21 Sept. : Tarifa - La Janda

Before starting the account of the long awaited and much overdue trip down to Tarifa and La Janda with Federico, a quick comment that according to sources from northern Europe it looks like being a good autumn for Pallid Harriers (aguilucho papialbo),  A species which appears to be expanding its range westwards.  A juvenile Finnish bird is being satellite tracked and is currently in northern Spain. The daily position appears to be uploaded to the satellite link each evening when the bird is roosting, so herewith the link. 

Federico and I arrived down at the Cazalla observatory,  just outside Tarifa, at around 09.15. It was grey and reasonably windy but not cold. The first raptors were already moving, Black Kites (milanos negros),  Short-toed (águila culebrera) and Booted Eagles (águila calzada), a very nice male Marsh Harrier (aguilucho lagunero), a single Osprey (águila pescadora) and a flock of no less than ca.55 Black Storks (cigüeñas negras), of which we also saw more during the day.  Apparently last Saturday some 500 Black Storks were logged migrating south, which is a fair chunk of the western European population, somewhere in the 15-20% range, I believe.
The birds were coming over reasonably high so we decided to push  off to the Apolo XI bar (I saw the Apollo XI moonshot fly back in 1969 when I lived in the Bahamas) at Tahivilla, have a coffee and try our luck on La Janda.  The track alongside the drainage canal wasn’t particularly great, with lots House Sparows (gorrión común) and a surprising number of Corn Buntings (trigueros).  There were a couple of Green Sandpipers (andarríos grandes) in amongst the rice, some White Storks (cigüeña blanca) standing around but which took off south as the morning warmed up and a few Glossy Ibises (moritos). Occasional Marsh Harriers (aguilucho lagunero) and juvenile Montagu’s Harriers (aguilucho cenizo) floated around but it wasn’t until around 3 kms down the track that I spotted an Otter (nutria) cross in the rear view mirrow! A very chance and very fortunate observation!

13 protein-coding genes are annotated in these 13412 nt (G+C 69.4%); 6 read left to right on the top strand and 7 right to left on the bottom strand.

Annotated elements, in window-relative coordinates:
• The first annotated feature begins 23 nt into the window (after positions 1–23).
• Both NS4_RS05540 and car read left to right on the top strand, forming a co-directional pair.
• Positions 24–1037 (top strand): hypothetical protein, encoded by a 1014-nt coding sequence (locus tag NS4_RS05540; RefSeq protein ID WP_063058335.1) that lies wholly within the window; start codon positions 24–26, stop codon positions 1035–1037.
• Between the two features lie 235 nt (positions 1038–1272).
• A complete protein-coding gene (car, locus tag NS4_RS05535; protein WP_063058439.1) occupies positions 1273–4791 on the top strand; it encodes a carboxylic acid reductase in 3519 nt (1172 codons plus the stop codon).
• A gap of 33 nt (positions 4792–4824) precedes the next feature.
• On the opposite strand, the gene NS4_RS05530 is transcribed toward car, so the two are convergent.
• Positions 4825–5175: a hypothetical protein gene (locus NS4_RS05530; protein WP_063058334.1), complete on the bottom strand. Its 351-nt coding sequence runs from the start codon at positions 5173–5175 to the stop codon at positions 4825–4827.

The cutting of maize had started and ploughing was under way. Seeing 6 or so Lesser Kestrels (cernicalo primilla) was to be expected but the bonanza of insects and other creepy-crawlies revealed by the cutting and plough had attracted a massive number of Cattle Egrets (garcilla bueyera) and Jackdaws (grajillas) which must have come in from kms around. Our joint guesstimate was a mínimum of 3.000 and perhaps as many as 5.000 of the first, and around 800 of the second. Whatever the numbers, it was an amazing sight.
Going across the by the smelly (actually, not at all) farm, we stopped on the top road where normally I have some success but there was nothing, largely because of the noise of men working somewhere close. So, from there it was down to the central track which leads to near Facinas. It too was disappointingly poor for the first few kms but we ran into a quite spread out mixed party of passerines and this provided some very good views of Northern Wheatear (collalba gris) (8+) and also Black-eared Wheatear  (collalba rubia), a single Yellow Wagtail (lavandera boyera). There were, of course, the standard Stonechats (tarabilla común), but it was nice to come across no less than a mínimum of 10 Whinchats (tarabilla norteña). 
More surprising was the number of Tawny Pipits (bisbita campestre) – 10 at the least.

An unexpected surprise was the sight of 4 Roe Deer (corzos), an adult female with a younger animal and 2 more near adults from their size, galloping across one of the dried fields And all that rather sewed up the day, although we stopped a few minutes on the way back, watched more Booted Eagles (águila calzada) and later on Paco of the Cigüeña Negra observatory sent me a message that we had missed a Rüppell’s Vulture (buitre moteado) by 10 minutes. Thus is birding! 

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